The state harms its moral authority by misusing sedition to incriminate dissidents

The Delhi session’s court order granting bail to climate activist Disha Ravi ends the trauma of jail for the 22-year-old. The ten days she endured in custody on the basis of “scanty and sketchy evidence” raise questions of Delhi police. It struggled to present any evidence in court that could link Disha to the Republic Day violence or make a cogent case for saying that Disha’s actions were tantamount to inciting violence. Further, additional sessions judge Dharmender Rana’s 18-page order peppered with insightful observations also offers good reasons to junk sedition laws.

With police and prosecution harbouring no compunction presenting dissent as crime, the safeguards against sedition are failing. Judge Rana writes: “Perusal of the said ‘toolkit’ reveals that any call for any kind of violence is conspicuously absent. In my considered opinion, citizens are conscience keepers of government in any democratic nation. They cannot be put behind bars simply because they choose to disagree with state policies. The offence of sedition cannot be invoked to minister to the wounded vanity of governments.” By invoking sedition indiscriminately, including against idealistic young activists, government harms its own moral authority.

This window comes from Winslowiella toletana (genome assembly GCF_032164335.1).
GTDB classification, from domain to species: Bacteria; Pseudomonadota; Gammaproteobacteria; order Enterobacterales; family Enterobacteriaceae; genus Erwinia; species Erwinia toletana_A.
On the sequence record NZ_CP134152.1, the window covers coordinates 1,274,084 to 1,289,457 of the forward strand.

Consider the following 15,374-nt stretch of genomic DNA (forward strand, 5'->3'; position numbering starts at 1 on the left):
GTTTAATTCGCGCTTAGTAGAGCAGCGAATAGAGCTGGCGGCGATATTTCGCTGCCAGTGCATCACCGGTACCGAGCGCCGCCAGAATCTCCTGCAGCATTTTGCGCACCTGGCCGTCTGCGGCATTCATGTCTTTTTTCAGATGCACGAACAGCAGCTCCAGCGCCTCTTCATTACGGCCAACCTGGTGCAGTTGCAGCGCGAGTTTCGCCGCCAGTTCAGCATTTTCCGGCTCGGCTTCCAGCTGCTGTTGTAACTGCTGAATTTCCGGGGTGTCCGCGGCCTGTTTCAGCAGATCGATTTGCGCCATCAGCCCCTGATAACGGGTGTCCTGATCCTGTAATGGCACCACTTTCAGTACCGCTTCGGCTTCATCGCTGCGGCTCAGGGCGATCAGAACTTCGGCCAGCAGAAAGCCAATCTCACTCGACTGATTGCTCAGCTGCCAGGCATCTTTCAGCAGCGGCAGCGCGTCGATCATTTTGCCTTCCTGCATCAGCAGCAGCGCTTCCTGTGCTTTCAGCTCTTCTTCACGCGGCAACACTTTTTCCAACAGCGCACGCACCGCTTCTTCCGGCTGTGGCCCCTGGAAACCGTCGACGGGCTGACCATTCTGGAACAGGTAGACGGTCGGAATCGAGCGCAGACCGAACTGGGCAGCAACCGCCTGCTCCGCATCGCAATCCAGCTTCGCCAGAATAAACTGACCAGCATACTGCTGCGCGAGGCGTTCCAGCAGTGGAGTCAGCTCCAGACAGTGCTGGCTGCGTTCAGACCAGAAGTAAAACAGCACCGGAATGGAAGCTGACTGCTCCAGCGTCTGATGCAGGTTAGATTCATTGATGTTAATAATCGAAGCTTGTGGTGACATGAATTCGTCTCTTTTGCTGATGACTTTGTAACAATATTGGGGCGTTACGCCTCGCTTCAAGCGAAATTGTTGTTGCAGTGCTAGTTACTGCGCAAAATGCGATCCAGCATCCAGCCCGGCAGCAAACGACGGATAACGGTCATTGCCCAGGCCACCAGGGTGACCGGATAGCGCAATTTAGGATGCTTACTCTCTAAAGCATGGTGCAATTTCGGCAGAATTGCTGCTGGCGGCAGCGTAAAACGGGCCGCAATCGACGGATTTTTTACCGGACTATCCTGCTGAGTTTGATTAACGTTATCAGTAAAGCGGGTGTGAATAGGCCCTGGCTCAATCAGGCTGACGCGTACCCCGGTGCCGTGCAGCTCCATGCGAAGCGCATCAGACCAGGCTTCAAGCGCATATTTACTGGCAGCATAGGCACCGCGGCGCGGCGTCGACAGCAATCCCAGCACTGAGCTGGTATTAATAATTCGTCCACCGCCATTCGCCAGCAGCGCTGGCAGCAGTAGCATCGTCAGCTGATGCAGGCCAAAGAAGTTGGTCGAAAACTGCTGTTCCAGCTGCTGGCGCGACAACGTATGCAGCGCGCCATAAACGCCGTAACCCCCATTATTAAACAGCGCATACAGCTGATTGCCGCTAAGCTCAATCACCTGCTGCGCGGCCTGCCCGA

On Disha collaborating with Greta Thunberg and Canadian pro-Khalistani activist Mo Dhaliwal, the judge noted that India’s 5,000 year civilisation was never averse to ideas from varied quarters. “In my considered opinion, the freedom of speech and expression includes the right to seek a global audience. There are no geographical barriers on communication,” said Rana, quoting the Rig Veda verse: “Let noble thoughts come to me from all directions.” Indeed, youngsters like Disha taking up activism and living this Rig Vedic ideal isn’t surprising. Cataclysmic climate change knows no national borders and will impact young people the most.

Judge Rana’s concern over further restricting Disha’s liberty “on the basis of propitious anticipations” speaks to recent cases of prolonged incarceration on tenuous grounds. Supreme Court’s observation in the bail hearing of DHFL promoters Kapil and Dheeraj Wadhwan – that agencies are satisfied with keeping people behind bars “for some days” instead of fast trial and conviction – also points to warped priorities. A reputed US digital forensics firm’s report of incriminating documents allegedly planted through malware to implicate accused persons in the Elgar Parishad case calls for speedy trial, or alternatively bail. As Justice Chandrachud observed while granting Arnab Goswami interim bail in Mumbai police’s abetment to suicide probe: “Liberty survives by the vigilance of her citizens, on the cacophony of the media and in the dusty corridors of courts alive to the rule of (and not by) law.”


This piece appeared as an editorial opinion in the print edition of The Times of India.


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